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Trial registered on ANZCTR


Registration number
ACTRN12621000909820
Ethics application status
Approved
Date submitted
5/05/2021
Date registered
13/07/2021
Date last updated
13/07/2021
Date data sharing statement initially provided
13/07/2021
Date results information initially provided
13/07/2021
Type of registration
Retrospectively registered

Titles & IDs
Public title
Virtual Clinics in Gynaecology - Can we shorten the wait?
Scientific title
Virtual Clinics in Gynaecology - Can we shorten the wait? A randomised control trial assessing the success of a novel clinic model to reduce time in the gynaecology clinic system for post-menopausal bleeding
Secondary ID [1] 304133 0
None
Universal Trial Number (UTN)
Trial acronym
Linked study record

Health condition
Health condition(s) or problem(s) studied:
post-menopausal bleeding 321821 0
outpatient clinic access 321822 0
Condition category
Condition code
Reproductive Health and Childbirth 319555 319555 0 0
Menstruation and menopause

Intervention/exposure
Study type
Interventional
Description of intervention(s) / exposure
Intervention: A virtual clinic model was established for those randomised to the intervention group. This model involved a streamlined assessment of the referral by the gynaecology fellow and use of the endometrial thickness (ET) threshold of 4mm to dichotomise those women who were at low and intermediate/high risk of endometrial cancer. Those with an endometrial thickness 4mm or less and without additional risk factors for endometrial cancer were mailed information (a study-specific letter) regarding vaginal atrophy, and usual management with topical oestrogen, along with contact details if any concerns. A follow-up phone call of 5-10minutes duration by the gynaecological fellow occurred at 3months; this included: assessment as to whether any repeat episodes of PMB had occurred, and whether any additional risk factors had developed. All those with an endometrial thickness >4mm had their referral assessed by the gynaecology fellow for contraindications to outpatient hysteroscopy. In the absence of contraindications, these women were phoned and had their condition explained, and the recommendation for a hysteroscopy. This was suggested as an outpatient procedure as first line. Those who accepted this model were booked directly to the outpatient hysteroscopy clinic for a same-day ‘see-and-sample’ appointment. This appointment involved a routine history-taking assessment by a gynaecologist (approximately 10minutes) followed by consent for procedure. The outpatient hysteroscopy was then performed, with subsequent endometrial biopsy (with pipelle) or Myosure(TM) intrauterine morcellation if a polyp was found. Awake outpatient hysteroscopies generally take 10-20minutes. Those who were unsuitable or who declined outpatient hysteroscopy, along with those randomised to the control group underwent routine care with outpatient clinic appointment and sampling as an inpatient at a later date as deemed appropriate.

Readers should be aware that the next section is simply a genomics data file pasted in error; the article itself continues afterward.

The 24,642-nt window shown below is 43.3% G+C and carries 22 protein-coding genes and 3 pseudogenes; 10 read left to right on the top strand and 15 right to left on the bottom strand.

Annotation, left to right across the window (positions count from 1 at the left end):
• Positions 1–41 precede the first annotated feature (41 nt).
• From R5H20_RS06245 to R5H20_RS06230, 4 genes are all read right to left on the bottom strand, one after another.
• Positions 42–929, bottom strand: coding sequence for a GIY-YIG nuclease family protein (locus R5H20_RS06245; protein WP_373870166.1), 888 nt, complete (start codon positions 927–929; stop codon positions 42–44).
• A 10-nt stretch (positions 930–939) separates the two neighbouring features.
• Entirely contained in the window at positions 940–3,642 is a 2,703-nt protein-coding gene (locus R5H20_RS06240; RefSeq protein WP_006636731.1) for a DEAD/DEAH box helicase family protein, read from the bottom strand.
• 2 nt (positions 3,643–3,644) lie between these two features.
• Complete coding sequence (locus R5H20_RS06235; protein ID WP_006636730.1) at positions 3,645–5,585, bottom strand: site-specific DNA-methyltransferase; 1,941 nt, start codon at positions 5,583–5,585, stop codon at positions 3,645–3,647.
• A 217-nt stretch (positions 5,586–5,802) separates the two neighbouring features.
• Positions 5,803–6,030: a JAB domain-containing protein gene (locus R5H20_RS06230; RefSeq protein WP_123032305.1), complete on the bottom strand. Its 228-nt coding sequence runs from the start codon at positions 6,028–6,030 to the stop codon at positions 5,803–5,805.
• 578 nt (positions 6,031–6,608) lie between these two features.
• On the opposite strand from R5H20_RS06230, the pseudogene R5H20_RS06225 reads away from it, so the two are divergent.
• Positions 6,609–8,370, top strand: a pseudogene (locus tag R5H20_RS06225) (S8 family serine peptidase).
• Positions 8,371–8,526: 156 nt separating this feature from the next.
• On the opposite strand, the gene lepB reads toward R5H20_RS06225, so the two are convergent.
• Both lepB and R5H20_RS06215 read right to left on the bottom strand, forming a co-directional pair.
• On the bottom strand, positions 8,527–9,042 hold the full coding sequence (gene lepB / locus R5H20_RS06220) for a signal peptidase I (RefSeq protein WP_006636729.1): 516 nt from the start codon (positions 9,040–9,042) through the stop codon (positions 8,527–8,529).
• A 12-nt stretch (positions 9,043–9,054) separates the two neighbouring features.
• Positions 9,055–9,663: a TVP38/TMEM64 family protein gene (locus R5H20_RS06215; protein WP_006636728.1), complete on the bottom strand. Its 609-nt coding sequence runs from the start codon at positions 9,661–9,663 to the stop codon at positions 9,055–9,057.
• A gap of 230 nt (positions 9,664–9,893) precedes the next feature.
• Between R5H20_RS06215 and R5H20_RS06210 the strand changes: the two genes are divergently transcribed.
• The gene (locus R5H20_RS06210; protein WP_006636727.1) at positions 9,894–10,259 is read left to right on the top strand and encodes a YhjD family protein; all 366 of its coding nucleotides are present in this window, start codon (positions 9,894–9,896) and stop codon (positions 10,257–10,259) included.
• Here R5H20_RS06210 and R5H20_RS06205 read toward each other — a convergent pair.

Intervention code [1] 320471 0
Treatment: Other
Intervention code [2] 320827 0
Treatment: Drugs
Intervention code [3] 320828 0
Treatment: Surgery
Comparator / control treatment
Routine outpatient clinic which included a face-to-face appointment with a gynaecologist. At this appointment, the patient's history and imaging was reviewed. A clinical examination may or may not have occurred. In the majority of cases, the patient was advised of the need for hysteroscopy and the patient was consented for the procedure. These appointments typically take 20-40minutes depending on the complexity of the patient.
Control group
Active

Outcomes
Primary outcome [1] 327417 0
Time in the gynaecology clinic system, measured as the interval (days) between referral triage and date of discharge for definitive management or to the GP. This data was gained from reviewing the inpatient management system (iPM) to note particular dates that appointments/reviews/procedures occurred.
Timepoint [1] 327417 0
Discharge to GP, or transfer of unit for definitive management (eg hysterectomy by gynae-oncology)
Secondary outcome [1] 395064 0
Time from referral to diagnostic sampling. This data was gained from reviewing the inpatient management system (iPM) to note particular dates that appointments/reviews/procedures occurred, and marrying it to the clinical results system to assess when results were received and signed for.
Timepoint [1] 395064 0
Procedure for endometrial sampling
Secondary outcome [2] 395065 0
patient satisfaction as assessed by a study-specific questionnaire.
Timepoint [2] 395065 0
following discharge to GP, or transfer of unit for definitive management (eg hysterectomy by gynae-oncology)

Eligibility
Key inclusion criteria
1. Postmenopausal (by definition, cessation of menstrual periods (in the absence of hormonal suppression) for at least 12months (average age of menopause is 51-52yrs)
2. Referred from primary care with an episode (at least one) of postmenopausal vaginal bleeding
3. English-speaking
Minimum age
18 Years
Maximum age
No limit
Gender
Females
Can healthy volunteers participate?
No
Key exclusion criteria
1. additional pathology or symptomatology (eg abdominal pain, pelvic mass, prolapse etc)
2. non-english speaking
3. non-consenting
4. incomplete referral

Study design
Purpose of the study
Treatment
Allocation to intervention
Randomised controlled trial
Procedure for enrolling a subject and allocating the treatment (allocation concealment procedures)
Allocation not concealed
Methods used to generate the sequence in which subjects will be randomised (sequence generation)
Simple randomisation using a randomisation table created by computer software (computerised sequence generation using Excel)
Masking / blinding
Open (masking not used)
Who is / are masked / blinded?



Intervention assignment
Parallel
Other design features
Phase
Not Applicable
Type of endpoint(s)
Efficacy
Statistical methods / analysis
Sample size calculations were based on the hypothesis that the virtual clinic model could reduce the time spent in the system by at least 21 days. To demonstrate this reduction with 80% power at the 5% significance level, 40 patients were required in each arm. Due to the anticipated impact of the study design that involved randomising to study group prior to consent, a decision was made to randomise 56 patients to each study arm.